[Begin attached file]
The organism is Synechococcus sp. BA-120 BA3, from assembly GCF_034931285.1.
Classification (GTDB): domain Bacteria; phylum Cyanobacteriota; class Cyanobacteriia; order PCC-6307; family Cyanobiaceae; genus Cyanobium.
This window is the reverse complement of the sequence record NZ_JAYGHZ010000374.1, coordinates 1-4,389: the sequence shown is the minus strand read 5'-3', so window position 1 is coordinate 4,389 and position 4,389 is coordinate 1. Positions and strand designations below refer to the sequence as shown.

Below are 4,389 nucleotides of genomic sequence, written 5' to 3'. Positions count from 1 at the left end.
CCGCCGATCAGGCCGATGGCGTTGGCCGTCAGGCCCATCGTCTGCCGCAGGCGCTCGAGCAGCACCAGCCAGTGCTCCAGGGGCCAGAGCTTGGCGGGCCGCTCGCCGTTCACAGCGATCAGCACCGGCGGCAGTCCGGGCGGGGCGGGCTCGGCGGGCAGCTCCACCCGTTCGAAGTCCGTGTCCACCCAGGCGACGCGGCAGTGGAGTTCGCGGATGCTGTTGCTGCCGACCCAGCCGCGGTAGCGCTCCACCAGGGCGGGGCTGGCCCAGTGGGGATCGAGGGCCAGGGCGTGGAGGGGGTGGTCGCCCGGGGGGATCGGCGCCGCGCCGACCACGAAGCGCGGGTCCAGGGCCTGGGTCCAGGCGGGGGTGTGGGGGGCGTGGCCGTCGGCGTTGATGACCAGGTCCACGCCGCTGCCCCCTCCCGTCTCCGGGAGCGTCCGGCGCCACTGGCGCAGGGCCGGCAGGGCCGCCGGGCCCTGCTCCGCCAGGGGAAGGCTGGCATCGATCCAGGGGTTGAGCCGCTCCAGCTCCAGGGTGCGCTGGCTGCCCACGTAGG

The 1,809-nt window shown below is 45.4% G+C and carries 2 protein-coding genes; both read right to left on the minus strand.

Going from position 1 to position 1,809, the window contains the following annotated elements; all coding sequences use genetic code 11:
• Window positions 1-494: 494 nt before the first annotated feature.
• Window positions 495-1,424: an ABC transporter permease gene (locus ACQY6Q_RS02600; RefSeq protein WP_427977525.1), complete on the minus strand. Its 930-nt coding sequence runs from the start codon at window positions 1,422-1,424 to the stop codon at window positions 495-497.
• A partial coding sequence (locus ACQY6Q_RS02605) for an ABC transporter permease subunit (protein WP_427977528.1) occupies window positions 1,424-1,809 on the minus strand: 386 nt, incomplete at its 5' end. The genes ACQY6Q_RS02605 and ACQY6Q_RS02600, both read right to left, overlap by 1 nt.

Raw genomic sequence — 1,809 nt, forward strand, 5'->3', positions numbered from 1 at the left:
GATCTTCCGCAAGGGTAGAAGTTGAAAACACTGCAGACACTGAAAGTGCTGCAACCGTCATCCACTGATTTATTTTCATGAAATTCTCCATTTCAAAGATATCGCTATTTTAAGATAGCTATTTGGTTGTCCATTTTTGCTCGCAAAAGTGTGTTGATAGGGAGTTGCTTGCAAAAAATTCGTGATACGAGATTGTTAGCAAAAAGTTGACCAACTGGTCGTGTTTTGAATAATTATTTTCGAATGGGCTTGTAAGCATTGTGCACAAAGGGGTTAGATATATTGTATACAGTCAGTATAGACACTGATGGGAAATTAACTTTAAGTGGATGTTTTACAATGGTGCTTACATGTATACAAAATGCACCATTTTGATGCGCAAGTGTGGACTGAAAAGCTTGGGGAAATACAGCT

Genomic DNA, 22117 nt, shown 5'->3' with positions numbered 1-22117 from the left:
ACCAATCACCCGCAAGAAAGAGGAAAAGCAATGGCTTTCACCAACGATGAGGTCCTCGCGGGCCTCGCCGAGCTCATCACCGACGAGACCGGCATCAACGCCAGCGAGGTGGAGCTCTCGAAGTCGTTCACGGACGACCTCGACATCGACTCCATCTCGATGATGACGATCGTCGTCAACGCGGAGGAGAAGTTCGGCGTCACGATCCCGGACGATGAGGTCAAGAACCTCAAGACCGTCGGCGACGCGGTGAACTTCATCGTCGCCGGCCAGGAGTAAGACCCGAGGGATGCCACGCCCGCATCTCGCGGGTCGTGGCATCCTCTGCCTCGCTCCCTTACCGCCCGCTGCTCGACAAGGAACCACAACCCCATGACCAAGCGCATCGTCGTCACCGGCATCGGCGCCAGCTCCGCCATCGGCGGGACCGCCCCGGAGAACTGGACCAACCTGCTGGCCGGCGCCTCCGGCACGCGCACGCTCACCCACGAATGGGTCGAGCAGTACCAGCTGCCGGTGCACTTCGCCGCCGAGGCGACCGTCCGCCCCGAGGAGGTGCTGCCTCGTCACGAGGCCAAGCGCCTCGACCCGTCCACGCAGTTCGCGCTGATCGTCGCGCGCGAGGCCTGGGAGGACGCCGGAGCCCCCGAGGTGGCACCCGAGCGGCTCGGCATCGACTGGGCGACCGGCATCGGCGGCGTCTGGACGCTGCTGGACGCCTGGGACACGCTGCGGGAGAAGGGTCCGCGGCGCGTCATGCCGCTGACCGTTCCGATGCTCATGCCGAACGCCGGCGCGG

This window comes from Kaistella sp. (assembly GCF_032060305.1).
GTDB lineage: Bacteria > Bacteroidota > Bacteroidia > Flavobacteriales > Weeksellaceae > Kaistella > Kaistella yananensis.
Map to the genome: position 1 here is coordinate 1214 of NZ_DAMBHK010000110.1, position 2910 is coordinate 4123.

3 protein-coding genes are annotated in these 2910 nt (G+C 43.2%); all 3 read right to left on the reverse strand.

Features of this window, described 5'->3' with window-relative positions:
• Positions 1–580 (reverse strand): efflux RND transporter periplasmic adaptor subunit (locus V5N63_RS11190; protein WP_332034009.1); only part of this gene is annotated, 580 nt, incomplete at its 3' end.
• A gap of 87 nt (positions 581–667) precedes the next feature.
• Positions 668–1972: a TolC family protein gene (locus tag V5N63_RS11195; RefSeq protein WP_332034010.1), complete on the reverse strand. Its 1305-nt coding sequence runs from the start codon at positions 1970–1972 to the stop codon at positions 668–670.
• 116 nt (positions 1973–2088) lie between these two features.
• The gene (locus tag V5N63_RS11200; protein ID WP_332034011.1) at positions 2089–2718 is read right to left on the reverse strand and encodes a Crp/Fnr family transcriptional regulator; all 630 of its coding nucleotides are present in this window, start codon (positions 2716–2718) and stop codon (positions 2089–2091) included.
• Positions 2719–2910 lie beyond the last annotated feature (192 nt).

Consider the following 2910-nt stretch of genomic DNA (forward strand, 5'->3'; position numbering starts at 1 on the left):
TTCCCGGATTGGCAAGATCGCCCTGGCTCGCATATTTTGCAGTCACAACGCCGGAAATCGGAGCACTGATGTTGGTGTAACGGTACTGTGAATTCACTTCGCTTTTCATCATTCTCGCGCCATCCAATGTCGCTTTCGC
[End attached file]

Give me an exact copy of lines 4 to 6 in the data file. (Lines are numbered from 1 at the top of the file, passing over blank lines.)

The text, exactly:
Below are 4,389 nucleotides of genomic sequence, written 5' to 3'. Positions count from 1 at the left end.
CCGCCGATCAGGCCGATGGCGTTGGCCGTCAGGCCCATCGTCTGCCGCAGGCGCTCGAGCAGCACCAGCCAGTGCTCCAGGGGCCAGAGCTTGGCGGGCCGCTCGCCGTTCACAGCGATCAGCACCGGCGGCAGTCCGGGCGGGGCGGGCTCGGCGGGCAGCTCCACCCGTTCGAAGTCCGTGTCCACCCAGGCGACGCGGCAGTGGAGTTCGCGGATGCTGTTGCTGCCGACCCAGCCGCGGTAGCGCTCCACCAGGGCGGGGCTGGCCCAGTGGGGATCGAGGGCCAGGGCGTGGAGGGGGTGGTCGCCCGGGGGGATCGGCGCCGCGCCGACCACGAAGCGCGGGTCCAGGGCCTGGGTCCAGGCGGGGGTGTGGGGGGCGTGGCCGTCGGCGTTGATGACCAGGTCCACGCCGCTGCCCCCTCCCGTCTCCGGGAGCGTCCGGCGCCACTGGCGCAGGGCCGGCAGGGCCGCCGGGCCCTGCTCCGCCAGGGGAAGGCTGGCATCGATCCAGGGGTTGAGCCGCTCCAGCTCCAGGGTGCGCTGGCTGCCCACGTAGG

The 1,809-nt window shown below is 45.4% G+C and carries 2 protein-coding genes; both read right to left on the minus strand.